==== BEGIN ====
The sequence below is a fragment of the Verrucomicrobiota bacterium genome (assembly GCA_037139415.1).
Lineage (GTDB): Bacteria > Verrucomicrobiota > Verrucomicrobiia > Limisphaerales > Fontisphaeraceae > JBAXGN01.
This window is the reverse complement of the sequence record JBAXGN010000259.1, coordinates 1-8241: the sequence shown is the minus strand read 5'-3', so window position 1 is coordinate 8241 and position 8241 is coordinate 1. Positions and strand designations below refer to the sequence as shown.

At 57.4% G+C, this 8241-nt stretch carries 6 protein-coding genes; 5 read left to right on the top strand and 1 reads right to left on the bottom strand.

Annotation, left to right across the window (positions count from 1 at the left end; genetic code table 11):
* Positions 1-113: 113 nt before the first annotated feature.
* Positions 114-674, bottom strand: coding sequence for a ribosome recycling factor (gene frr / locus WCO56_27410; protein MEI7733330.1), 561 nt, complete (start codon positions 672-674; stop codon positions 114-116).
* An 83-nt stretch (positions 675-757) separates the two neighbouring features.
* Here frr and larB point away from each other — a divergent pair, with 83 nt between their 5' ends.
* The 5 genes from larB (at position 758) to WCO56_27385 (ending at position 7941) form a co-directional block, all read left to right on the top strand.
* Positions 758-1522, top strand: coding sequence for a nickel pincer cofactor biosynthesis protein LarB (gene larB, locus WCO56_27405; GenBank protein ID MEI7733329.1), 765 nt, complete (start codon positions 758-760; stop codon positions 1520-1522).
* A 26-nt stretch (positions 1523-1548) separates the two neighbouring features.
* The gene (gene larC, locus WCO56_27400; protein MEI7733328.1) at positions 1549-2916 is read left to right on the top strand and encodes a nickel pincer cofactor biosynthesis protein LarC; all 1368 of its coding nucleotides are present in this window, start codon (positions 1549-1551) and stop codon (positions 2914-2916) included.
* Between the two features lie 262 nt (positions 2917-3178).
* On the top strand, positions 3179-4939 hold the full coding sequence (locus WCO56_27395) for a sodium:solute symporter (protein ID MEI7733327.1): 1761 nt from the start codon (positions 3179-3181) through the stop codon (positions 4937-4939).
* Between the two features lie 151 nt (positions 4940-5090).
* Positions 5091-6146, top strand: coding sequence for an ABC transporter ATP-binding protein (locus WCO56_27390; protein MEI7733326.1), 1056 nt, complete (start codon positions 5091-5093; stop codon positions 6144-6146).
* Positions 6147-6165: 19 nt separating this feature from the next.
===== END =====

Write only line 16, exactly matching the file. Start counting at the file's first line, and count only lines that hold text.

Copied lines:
* Between the two features lie 151 nt (positions 4940-5090).